World food prices are at an all-time high, announced the FAO this week. Many experts are jumping to conclusions that this indicates a global food shortage on the horizon.
These numbers do not herald a food shortage. This simply illustrates what happens when food becomes a subsidized commodity. Analysts irritated that corn and sugar subsidies raise the price of those commodities are not merely thinking about Americans who will have to pay more; economic events are necessarily global, and subsidies in one country raise prices for that commodity for the entire world.
Look at the numbers. Food price is determined by examining what commodities go into a “food basket”: grains, milk, sugar — all the things that people eat, with enough diversity to include all of the bulk products that reflect all of the world’s food choices.
The two highest commodities are sugar and oilseeds. Only one of the commodity jumps, milk, rose because of cattle illness in parts of Asia and South America. The business of cattle is subsidized, but it’s stable, save illness or unforeseen events.
The world’s highest food prices ever are because governments have their fingers so deep in the business of edible commodities that there is no real market to speak of.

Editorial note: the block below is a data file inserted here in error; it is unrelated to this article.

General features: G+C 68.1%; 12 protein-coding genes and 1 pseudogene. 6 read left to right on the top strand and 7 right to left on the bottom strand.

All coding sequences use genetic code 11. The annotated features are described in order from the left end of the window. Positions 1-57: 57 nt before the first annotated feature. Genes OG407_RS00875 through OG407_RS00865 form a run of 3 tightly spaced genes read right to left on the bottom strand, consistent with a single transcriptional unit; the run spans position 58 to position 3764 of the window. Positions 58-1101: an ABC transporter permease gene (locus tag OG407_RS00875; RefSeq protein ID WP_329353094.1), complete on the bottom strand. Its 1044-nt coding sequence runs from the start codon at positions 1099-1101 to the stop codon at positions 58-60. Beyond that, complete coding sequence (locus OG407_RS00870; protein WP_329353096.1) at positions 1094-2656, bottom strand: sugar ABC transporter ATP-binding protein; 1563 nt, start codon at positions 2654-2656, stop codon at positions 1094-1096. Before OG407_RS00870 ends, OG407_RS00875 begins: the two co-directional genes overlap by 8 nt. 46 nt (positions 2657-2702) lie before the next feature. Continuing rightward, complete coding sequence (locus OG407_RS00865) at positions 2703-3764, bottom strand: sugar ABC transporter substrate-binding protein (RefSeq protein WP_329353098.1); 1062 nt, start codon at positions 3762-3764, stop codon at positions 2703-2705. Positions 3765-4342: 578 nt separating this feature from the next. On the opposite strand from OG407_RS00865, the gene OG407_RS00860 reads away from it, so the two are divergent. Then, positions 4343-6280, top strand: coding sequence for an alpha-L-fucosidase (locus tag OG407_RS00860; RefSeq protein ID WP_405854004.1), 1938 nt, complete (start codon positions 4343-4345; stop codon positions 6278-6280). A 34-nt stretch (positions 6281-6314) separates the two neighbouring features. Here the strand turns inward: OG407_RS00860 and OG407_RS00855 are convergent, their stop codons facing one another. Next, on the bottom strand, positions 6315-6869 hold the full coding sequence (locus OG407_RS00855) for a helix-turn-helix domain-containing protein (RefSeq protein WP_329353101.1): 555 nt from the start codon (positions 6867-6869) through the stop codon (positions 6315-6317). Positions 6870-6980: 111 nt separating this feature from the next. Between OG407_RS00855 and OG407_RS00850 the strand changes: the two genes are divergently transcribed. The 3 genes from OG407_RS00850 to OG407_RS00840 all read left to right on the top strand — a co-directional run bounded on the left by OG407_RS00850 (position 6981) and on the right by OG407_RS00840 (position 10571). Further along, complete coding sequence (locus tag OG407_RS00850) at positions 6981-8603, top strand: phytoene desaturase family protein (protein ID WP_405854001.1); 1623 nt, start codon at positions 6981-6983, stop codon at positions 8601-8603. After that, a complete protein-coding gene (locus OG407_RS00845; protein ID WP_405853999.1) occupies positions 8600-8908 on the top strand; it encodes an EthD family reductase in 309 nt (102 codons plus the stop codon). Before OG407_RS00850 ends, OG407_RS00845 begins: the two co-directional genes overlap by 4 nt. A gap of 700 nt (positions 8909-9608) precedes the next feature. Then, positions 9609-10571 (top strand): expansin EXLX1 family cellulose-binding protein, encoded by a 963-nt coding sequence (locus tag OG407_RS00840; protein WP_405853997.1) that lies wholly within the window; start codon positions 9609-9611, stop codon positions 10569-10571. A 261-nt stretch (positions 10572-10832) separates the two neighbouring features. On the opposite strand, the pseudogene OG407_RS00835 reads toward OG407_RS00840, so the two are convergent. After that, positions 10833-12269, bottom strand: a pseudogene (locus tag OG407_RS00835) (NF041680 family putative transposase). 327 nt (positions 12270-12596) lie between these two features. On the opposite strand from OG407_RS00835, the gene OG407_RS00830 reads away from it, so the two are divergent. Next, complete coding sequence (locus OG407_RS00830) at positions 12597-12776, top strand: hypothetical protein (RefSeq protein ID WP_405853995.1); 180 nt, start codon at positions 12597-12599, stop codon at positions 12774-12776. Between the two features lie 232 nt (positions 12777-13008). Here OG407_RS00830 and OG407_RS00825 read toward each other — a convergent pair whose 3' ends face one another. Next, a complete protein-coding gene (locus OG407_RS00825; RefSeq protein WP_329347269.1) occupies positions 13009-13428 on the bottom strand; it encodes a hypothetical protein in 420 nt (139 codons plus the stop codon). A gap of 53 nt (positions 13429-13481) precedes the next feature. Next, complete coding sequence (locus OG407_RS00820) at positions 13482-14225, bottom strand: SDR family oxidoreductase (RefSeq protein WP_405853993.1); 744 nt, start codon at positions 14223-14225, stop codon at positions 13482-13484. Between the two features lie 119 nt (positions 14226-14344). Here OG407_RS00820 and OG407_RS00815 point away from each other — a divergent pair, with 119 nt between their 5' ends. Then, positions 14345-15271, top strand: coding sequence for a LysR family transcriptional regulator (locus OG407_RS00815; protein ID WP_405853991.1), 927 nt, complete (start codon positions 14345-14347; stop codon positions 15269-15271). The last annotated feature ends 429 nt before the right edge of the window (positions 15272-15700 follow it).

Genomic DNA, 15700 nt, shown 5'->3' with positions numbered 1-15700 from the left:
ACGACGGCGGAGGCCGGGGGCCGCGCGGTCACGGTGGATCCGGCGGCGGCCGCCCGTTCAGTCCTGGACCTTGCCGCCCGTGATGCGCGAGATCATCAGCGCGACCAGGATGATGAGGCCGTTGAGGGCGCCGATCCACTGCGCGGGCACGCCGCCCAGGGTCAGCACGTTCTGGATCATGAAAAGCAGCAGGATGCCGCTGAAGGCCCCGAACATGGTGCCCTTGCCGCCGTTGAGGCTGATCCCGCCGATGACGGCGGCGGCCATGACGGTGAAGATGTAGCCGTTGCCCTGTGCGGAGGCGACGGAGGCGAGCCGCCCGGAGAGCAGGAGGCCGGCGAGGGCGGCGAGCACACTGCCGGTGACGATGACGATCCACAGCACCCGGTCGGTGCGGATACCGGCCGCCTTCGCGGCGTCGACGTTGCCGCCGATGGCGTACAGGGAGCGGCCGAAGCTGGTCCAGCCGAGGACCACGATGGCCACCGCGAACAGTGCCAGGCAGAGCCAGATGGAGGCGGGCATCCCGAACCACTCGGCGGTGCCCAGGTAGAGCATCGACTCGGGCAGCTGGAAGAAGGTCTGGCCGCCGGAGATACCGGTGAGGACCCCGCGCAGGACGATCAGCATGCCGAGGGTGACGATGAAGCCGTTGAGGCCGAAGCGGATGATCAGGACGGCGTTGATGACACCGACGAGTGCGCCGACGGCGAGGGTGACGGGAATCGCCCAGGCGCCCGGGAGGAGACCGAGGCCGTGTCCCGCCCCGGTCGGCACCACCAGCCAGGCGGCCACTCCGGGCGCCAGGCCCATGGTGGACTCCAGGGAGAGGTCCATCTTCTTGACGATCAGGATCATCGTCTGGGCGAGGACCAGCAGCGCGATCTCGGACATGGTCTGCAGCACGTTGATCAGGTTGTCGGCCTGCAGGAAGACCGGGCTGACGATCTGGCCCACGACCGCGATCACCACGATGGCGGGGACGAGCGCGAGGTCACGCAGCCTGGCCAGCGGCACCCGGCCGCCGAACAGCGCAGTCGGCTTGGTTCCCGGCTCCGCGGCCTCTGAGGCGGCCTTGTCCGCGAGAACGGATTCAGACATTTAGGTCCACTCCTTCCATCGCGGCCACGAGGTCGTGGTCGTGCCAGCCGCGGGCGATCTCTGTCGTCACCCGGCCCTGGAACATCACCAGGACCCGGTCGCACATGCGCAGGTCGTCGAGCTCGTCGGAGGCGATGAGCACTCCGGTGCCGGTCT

Food price index means very little out of context. Here’s The Economist’s index of all commodities (including food). Food is up, but everything is up, really.
Commodity prices don’t even take service industries into effect — and service dollars are a huge part of the world’s economy. We in the US are familiar with the importance of service dollars in the US economy (running on so much subsidy), but many developing nations also rely heavily on service industries, like tourism.
Don’t panic, but do appreciate this further illustration of cause and effect. If governments start paying into food groups with seemingly-unlimited funds, people will have to pay more to eat. If governments keep their hands off, food will be more easily traded.